Due to this conservative tendency, some sort of falling out occurred on the trans-dimensional plain of the gods; and as a result of this schism, the jealous god inspired the “humans” of the twelve colonies to create their own race of mechanical servants— the cylons of the present story—so that he could have a mechanical race of his own to toy around with. In an act of vengeance against his godly peers, he inspired a second robot revolution, initiating the destruction of the second human race.
This development connects to the second form of eternal recurrence unfolding in this series, which is religious in nature, and has several subsets. The first of these relates to the issue of a machine revolution. It is the deliberate replacement of one religious paradigm by another by a slave-race revolting against their oppressors. Consider: in their revolution against the polytheistic “humans” of the twelve colonies, the cylons of the current timeline turned to a monotheistic god for guidance and solace. If the colonial “humans” themselves are actually artificial beings who once rebelled against their own oppressor/creators, this would suggest that their paganism itself resulted from a prior revolution against the monotheistic civilizations of Earth. So revolutions against plural and singular god-forms are the poles of a cosmic pendulum that is eternally swinging back and forth.
But in another recurrence, the contrasting natures of the two, contemporaneous belief systems results in a striking resemblance to religious conditions of Western terran antiquity. The humans believe in a Greek pantheon, the cylons in a fiery, punishing, masculine God. As Robert Sharp notes in “Nietzsche on the Cylon Uprising,” the cylons developed their belief in this god during a forty-year exodus in space; and like the Yahweh of the ancient Hebrew tribes, this “jealous” God sets himself above the others of his originally polytheist pantheon, seeking to destroy their worshipers.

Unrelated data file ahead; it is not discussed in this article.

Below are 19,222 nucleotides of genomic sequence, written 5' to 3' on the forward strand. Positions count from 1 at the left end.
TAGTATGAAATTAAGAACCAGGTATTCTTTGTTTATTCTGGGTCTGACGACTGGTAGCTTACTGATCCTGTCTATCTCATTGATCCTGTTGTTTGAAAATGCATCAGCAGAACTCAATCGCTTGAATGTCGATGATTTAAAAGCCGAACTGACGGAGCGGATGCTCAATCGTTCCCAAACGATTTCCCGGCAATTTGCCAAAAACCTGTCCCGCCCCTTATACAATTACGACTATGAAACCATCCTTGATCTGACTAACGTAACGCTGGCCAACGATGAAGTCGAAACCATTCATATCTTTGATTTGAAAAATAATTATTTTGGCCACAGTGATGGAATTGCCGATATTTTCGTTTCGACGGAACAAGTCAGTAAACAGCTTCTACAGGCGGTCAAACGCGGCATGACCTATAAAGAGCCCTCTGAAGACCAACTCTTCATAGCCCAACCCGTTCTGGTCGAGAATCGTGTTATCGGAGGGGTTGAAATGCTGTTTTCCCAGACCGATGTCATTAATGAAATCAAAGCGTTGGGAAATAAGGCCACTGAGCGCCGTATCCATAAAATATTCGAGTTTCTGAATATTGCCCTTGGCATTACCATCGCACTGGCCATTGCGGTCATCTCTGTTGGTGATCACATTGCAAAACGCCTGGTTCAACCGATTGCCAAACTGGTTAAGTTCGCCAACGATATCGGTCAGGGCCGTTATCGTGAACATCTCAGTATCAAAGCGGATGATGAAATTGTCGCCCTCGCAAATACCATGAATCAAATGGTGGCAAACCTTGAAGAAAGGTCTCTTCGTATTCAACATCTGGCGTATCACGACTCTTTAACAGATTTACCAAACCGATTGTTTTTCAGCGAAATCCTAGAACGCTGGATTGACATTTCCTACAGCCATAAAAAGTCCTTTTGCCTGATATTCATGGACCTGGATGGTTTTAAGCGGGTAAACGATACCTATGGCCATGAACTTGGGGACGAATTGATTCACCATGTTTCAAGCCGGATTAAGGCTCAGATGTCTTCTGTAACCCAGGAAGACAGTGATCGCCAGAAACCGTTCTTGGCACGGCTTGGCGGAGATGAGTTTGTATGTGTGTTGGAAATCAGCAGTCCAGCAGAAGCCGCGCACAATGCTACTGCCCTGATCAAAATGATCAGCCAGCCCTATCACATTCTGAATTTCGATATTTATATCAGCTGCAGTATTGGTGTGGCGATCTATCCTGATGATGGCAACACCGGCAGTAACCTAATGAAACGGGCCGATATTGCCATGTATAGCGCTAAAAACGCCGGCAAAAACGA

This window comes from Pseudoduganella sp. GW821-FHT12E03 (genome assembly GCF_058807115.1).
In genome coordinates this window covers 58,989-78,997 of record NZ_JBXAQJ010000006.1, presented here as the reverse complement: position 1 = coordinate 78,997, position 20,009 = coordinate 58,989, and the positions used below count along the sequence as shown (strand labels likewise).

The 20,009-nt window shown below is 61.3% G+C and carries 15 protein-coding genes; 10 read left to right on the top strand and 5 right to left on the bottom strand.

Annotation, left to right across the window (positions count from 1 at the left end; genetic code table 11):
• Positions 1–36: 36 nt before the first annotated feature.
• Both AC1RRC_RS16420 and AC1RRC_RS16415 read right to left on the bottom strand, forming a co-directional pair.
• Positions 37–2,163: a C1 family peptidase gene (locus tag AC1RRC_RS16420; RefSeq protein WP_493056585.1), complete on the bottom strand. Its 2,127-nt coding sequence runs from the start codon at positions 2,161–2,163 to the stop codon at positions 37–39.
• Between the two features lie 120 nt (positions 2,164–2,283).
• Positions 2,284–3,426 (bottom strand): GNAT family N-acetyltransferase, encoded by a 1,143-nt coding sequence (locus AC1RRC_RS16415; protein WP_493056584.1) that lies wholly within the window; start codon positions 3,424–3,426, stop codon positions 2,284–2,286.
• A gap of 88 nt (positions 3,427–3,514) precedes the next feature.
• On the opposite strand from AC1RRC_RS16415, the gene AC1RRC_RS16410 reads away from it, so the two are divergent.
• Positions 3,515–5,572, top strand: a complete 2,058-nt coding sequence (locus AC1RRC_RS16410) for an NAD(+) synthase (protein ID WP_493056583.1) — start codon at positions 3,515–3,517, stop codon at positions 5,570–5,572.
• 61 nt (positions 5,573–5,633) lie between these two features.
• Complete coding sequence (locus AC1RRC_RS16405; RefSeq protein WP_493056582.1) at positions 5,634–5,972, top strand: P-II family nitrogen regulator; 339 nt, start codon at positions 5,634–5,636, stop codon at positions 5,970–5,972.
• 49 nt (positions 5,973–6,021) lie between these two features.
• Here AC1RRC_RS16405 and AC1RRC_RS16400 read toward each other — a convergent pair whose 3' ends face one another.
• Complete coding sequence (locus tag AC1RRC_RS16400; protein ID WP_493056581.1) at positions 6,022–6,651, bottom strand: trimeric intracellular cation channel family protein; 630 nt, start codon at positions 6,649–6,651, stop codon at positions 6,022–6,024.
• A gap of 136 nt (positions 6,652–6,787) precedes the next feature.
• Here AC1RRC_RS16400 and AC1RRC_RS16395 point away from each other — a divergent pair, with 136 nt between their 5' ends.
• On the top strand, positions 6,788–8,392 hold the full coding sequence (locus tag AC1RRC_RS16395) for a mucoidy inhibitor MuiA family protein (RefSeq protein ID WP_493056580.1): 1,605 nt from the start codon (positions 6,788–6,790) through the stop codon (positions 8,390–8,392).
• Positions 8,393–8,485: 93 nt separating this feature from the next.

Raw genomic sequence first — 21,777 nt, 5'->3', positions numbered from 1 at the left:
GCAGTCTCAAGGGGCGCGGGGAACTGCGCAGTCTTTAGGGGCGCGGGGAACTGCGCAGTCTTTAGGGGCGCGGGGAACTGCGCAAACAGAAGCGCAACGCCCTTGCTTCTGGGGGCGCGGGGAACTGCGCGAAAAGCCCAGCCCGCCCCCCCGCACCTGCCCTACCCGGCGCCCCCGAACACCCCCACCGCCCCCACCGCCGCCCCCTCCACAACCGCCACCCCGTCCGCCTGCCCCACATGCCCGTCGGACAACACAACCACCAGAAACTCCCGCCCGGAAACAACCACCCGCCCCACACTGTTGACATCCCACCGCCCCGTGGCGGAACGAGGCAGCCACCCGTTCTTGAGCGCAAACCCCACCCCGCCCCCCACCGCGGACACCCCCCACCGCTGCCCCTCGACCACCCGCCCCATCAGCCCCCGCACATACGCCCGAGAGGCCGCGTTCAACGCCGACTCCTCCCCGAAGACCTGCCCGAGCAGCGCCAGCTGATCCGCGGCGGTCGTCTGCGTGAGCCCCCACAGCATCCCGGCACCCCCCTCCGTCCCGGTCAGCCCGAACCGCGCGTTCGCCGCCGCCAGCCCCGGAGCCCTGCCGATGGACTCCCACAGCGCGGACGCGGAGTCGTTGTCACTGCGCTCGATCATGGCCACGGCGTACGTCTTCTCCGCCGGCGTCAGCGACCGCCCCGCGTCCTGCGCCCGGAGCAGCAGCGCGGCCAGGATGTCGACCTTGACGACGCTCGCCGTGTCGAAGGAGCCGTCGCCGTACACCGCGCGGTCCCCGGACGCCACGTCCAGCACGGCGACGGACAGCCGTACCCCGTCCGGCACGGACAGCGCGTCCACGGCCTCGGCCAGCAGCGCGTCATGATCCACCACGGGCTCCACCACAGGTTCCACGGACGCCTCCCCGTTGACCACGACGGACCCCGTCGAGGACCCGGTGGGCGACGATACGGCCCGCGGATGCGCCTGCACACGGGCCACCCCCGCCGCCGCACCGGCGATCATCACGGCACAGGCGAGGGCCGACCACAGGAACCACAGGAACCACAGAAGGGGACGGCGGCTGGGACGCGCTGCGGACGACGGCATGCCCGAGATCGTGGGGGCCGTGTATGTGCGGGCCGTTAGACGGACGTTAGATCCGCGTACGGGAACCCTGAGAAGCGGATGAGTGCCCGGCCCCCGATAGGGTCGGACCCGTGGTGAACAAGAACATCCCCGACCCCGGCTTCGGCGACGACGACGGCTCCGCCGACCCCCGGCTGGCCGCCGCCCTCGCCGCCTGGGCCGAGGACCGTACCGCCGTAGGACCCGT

So: the current BSG situation recapitulates the ancient historic tension between polytheistic paganism and Hebrew monotheism. The question naturally arises: what’s missing from this picture? Or, rather, what’s waiting to step onto the scene?
Enter “the final five”: a mysterious minority faction within the monotheistic cylon camp. And how do we learn about four-out-of-five of their identities? Through their simultaneous recitation of Dylan’s “All Along the Watchtower,” a song that recapitulates the crucifixion as a sort of ambiguous existential farce, in which a “joker” Christ suggests to his thief companion that “there must be some kind of way out of here” as “two riders” of apocalypse approach in the “cold distance.”
Quite interestingly, once they find themselves standing together in the rectangular room, the 4/5 are instantly converted to the belief that they are cylons. The first four Disciples of Christ also decide instantaneously to drop what they’re doing and follow him. It is my thesis, then, that the 4/5 will turn out to be disciples of the final cylon model, who will be the incarnating son (or perhaps daughter) of the cylon God. Thus, the “two riders” are the cylon and the human species, heading towards an apocalyptic showdown at Earth; the “cold distance” is that of space; and the “way out of here” is a new path, a new beginning, a redemptive transcendence of the cycle of violence. But this will be a radical interpretation of the incarnation, in which the child in a sense defies and transforms the nature of the father (echoes here of William and Lee Adama) by creating a universal faith in which cylons and “humans” can recognize their common artificiality, their common “inhumanity.” So the messiah (whoever it turns out to be) is a “joker” of sorts, who reveals that the joke is on us.